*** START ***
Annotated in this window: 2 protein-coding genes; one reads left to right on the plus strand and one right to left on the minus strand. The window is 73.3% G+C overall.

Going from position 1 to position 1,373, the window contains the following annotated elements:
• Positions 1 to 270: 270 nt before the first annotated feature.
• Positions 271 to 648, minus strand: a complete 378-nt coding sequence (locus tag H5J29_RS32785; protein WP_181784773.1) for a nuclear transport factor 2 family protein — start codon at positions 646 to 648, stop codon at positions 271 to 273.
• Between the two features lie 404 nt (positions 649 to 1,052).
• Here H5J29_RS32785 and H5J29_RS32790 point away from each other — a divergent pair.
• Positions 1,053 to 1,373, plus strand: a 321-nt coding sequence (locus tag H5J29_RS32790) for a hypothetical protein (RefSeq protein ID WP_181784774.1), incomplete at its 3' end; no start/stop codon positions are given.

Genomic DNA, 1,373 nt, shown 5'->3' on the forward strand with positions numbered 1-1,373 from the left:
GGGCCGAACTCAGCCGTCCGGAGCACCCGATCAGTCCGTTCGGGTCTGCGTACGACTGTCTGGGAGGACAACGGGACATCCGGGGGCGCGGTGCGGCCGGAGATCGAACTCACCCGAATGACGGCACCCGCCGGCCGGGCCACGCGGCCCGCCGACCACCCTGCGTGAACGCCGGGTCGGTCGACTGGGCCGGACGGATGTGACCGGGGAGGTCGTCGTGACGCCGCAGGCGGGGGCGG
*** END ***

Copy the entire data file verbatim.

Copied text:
Annotated in this window: 2 protein-coding genes; one reads left to right on the plus strand and one right to left on the minus strand. The window is 73.3% G+C overall.

Going from position 1 to position 1,373, the window contains the following annotated elements:
• Positions 1 to 270: 270 nt before the first annotated feature.
• Positions 271 to 648, minus strand: a complete 378-nt coding sequence (locus tag H5J29_RS32785; protein WP_181784773.1) for a nuclear transport factor 2 family protein — start codon at positions 646 to 648, stop codon at positions 271 to 273.
• Between the two features lie 404 nt (positions 649 to 1,052).
• Here H5J29_RS32785 and H5J29_RS32790 point away from each other — a divergent pair.
• Positions 1,053 to 1,373, plus strand: a 321-nt coding sequence (locus tag H5J29_RS32790) for a hypothetical protein (RefSeq protein ID WP_181784774.1), incomplete at its 3' end; no start/stop codon positions are given.

Genomic DNA, 1,373 nt, shown 5'->3' on the forward strand with positions numbered 1-1,373 from the left:
GGGCCGAACTCAGCCGTCCGGAGCACCCGATCAGTCCGTTCGGGTCTGCGTACGACTGTCTGGGAGGACAACGGGACATCCGGGGGCGCGGTGCGGCCGGAGATCGAACTCACCCGAATGACGGCACCCGCCGGCCGGGCCACGCGGCCCGCCGACCACCCTGCGTGAACGCCGGGTCGGTCGACTGGGCCGGACGGATGTGACCGGGGAGGTCGTCGTGACGCCGCAGGCGGGGGCGG